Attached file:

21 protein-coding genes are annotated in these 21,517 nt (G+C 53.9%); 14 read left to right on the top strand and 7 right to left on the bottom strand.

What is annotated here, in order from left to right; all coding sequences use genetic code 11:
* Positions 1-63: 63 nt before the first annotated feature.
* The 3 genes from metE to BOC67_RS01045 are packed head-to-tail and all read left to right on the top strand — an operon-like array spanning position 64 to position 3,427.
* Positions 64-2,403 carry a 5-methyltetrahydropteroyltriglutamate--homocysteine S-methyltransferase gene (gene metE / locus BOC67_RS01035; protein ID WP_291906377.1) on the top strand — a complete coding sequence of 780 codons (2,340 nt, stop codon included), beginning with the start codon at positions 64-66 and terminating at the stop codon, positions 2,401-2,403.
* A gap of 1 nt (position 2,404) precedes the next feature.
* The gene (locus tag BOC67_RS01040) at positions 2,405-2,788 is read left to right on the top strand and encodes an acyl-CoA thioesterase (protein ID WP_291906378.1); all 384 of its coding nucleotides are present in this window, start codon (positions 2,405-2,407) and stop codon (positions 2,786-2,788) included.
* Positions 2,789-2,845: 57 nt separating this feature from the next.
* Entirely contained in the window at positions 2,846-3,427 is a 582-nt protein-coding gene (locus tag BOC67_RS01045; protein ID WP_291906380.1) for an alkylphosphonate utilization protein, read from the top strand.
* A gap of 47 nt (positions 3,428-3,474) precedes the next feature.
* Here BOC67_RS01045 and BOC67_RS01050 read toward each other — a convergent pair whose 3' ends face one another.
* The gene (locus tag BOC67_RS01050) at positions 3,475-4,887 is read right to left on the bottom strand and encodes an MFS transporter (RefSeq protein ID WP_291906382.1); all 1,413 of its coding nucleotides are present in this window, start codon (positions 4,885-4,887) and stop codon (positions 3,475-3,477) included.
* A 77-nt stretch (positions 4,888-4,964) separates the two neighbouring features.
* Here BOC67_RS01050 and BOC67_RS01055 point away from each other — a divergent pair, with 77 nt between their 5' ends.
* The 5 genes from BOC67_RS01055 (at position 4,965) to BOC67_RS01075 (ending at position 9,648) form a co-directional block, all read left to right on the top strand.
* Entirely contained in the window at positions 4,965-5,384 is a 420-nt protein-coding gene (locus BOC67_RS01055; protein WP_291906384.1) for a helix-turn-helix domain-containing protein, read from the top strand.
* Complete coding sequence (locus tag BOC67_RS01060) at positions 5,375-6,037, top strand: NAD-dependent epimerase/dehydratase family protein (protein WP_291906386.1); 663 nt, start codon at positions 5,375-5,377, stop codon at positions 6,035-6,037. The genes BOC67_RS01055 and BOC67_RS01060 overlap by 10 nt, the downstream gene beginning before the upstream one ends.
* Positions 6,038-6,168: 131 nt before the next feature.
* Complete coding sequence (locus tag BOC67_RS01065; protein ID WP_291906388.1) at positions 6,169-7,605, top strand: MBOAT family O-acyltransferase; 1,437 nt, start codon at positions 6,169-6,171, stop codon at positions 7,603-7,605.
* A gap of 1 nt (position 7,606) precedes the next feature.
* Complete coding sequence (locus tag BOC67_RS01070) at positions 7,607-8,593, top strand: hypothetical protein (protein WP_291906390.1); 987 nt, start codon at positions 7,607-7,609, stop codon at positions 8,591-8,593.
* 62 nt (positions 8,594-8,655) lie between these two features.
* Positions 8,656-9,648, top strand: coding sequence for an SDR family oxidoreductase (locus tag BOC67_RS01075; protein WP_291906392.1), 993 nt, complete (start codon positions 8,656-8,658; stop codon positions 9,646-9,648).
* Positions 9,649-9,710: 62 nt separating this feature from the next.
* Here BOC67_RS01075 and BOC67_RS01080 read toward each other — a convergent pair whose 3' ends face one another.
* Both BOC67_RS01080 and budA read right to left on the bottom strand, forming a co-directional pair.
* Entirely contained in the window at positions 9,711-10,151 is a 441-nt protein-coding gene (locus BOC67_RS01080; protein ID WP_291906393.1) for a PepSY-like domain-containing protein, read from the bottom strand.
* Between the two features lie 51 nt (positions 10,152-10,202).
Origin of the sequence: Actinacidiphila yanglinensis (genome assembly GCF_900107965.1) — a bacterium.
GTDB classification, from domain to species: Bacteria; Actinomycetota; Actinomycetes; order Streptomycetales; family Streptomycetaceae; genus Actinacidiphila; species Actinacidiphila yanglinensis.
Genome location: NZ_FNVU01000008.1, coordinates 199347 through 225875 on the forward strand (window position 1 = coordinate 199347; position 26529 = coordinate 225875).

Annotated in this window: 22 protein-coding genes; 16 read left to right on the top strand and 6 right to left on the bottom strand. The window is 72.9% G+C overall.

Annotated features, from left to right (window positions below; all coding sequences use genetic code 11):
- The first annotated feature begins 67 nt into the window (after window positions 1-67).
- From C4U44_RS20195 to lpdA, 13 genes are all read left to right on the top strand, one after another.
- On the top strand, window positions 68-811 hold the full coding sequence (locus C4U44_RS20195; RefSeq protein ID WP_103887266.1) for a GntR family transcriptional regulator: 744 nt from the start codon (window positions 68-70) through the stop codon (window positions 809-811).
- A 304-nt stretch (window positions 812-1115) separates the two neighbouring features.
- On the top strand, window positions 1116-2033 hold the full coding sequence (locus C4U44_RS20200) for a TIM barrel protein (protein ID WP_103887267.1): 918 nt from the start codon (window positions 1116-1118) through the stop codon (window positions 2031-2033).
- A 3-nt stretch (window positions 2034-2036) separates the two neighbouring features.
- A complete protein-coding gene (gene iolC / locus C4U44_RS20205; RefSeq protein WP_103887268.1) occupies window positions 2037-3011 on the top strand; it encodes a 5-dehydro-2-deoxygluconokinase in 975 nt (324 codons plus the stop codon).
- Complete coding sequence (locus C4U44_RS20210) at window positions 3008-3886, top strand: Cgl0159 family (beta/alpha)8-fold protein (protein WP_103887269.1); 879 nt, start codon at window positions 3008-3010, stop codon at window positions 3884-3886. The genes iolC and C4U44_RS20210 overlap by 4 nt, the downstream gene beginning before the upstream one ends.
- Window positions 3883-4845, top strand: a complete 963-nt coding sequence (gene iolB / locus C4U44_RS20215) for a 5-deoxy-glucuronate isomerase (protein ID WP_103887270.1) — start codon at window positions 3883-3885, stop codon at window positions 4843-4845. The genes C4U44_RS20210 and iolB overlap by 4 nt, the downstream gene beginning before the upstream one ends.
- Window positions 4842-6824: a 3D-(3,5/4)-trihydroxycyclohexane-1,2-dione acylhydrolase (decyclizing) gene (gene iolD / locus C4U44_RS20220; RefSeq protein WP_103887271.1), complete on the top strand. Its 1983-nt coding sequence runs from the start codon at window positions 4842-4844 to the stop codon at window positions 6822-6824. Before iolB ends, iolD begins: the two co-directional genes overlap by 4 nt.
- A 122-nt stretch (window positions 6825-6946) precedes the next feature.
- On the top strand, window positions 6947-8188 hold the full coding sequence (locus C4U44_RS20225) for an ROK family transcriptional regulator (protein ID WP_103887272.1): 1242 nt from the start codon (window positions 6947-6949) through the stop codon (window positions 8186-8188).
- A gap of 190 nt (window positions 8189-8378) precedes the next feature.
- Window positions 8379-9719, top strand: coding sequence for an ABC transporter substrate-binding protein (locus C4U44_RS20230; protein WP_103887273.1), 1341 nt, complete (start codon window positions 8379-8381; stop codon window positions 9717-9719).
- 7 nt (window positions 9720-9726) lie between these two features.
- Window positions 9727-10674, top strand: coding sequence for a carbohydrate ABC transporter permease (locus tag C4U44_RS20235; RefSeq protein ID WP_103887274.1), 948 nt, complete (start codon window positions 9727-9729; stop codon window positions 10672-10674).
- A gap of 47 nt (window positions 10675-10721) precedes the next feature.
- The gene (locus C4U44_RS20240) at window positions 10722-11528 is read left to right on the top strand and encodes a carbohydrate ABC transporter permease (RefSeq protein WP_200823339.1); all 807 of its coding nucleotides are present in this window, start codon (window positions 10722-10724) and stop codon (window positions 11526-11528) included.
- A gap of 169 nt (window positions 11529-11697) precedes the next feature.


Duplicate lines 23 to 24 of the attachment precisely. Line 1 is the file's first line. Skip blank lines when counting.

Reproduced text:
* Positions 8,656-9,648, top strand: coding sequence for an SDR family oxidoreductase (locus tag BOC67_RS01075; protein WP_291906392.1), 993 nt, complete (start codon positions 8,656-8,658; stop codon positions 9,646-9,648).
* Positions 9,649-9,710: 62 nt separating this feature from the next.